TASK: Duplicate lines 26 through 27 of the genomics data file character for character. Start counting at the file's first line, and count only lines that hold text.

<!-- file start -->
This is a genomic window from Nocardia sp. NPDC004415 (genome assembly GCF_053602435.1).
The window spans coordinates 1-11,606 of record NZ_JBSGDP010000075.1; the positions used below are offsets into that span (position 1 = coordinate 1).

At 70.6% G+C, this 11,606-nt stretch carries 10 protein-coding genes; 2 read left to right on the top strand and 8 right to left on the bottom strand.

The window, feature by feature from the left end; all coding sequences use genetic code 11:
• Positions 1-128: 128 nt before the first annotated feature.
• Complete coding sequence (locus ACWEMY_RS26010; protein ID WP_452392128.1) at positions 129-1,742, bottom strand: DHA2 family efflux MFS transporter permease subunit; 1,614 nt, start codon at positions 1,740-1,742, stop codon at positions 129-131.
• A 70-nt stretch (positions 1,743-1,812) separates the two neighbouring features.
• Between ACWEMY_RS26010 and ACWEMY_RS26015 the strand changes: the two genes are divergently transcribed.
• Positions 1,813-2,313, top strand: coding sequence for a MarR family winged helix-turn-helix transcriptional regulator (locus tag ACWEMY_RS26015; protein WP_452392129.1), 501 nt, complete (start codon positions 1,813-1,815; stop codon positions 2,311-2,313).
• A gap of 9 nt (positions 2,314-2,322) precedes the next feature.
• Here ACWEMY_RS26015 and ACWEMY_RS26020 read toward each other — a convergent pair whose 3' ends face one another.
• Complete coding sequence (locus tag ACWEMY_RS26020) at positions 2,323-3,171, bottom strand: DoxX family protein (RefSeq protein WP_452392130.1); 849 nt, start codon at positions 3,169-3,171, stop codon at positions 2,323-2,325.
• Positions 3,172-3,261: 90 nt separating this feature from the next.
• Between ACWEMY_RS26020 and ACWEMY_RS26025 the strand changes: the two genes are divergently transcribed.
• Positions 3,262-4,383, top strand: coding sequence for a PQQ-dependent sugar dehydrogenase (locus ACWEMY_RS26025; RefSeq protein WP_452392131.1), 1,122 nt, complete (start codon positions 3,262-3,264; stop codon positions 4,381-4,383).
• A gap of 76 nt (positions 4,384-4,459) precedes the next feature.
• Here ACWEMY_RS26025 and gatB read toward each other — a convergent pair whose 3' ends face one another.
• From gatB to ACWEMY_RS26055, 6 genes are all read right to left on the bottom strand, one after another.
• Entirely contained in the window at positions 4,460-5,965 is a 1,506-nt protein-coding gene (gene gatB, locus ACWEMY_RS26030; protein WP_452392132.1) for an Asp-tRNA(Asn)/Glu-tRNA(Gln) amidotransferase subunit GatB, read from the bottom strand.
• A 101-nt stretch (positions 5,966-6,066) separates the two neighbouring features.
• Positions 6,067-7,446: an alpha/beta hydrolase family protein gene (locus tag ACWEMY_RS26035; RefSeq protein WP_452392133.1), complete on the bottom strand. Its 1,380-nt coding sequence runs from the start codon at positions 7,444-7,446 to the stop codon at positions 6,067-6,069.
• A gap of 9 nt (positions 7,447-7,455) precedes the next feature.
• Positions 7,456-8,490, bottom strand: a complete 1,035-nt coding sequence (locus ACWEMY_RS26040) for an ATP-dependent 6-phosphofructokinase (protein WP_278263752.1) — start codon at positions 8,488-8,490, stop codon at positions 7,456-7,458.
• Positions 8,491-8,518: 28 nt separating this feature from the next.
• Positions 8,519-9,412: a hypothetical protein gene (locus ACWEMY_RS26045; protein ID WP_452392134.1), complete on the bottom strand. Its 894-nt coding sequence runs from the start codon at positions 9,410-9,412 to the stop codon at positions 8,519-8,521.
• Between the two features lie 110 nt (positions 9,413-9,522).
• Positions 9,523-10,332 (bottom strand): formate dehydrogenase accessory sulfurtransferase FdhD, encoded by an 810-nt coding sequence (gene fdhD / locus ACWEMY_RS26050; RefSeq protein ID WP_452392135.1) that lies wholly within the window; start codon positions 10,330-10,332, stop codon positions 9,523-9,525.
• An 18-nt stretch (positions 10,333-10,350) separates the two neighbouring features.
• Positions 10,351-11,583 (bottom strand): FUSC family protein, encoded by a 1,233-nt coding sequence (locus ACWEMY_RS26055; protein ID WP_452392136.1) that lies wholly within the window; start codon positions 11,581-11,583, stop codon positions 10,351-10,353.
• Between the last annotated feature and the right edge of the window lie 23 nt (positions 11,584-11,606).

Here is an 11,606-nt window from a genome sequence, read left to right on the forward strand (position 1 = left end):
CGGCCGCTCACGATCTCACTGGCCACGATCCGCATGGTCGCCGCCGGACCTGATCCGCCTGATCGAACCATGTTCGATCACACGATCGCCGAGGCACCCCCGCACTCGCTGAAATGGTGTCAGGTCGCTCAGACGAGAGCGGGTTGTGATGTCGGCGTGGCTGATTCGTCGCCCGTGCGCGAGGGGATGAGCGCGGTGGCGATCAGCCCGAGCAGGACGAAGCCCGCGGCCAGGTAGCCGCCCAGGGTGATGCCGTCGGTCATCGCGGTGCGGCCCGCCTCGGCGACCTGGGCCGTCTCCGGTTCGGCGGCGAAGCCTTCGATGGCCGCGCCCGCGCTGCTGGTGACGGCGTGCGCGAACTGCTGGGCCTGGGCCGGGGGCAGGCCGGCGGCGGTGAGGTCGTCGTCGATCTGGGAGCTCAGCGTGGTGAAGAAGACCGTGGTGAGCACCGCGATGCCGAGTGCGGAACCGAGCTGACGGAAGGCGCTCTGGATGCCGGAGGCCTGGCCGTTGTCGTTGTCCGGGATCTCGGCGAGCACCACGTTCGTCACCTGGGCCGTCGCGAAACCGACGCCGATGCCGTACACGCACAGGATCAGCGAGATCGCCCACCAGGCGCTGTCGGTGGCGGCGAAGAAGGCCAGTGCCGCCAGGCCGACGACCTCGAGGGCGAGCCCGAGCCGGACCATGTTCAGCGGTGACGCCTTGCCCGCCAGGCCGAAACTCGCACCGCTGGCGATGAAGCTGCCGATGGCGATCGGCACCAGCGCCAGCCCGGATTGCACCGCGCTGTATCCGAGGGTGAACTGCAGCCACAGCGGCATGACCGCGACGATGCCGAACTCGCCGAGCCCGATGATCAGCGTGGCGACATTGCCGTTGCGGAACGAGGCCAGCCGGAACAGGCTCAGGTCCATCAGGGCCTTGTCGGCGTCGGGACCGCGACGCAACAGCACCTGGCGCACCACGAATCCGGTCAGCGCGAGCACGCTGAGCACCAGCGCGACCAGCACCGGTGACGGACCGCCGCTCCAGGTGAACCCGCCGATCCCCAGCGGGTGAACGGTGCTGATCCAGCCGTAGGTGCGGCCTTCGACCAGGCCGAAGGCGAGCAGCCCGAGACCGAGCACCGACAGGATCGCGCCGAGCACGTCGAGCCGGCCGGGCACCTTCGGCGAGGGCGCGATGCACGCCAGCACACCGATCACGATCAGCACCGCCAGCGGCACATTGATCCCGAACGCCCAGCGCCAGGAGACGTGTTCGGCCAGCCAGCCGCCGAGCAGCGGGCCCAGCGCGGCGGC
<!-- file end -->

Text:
• Between the two features lie 110 nt (positions 9,413-9,522).
• Positions 9,523-10,332 (bottom strand): formate dehydrogenase accessory sulfurtransferase FdhD, encoded by an 810-nt coding sequence (gene fdhD / locus ACWEMY_RS26050; RefSeq protein ID WP_452392135.1) that lies wholly within the window; start codon positions 10,330-10,332, stop codon positions 9,523-9,525.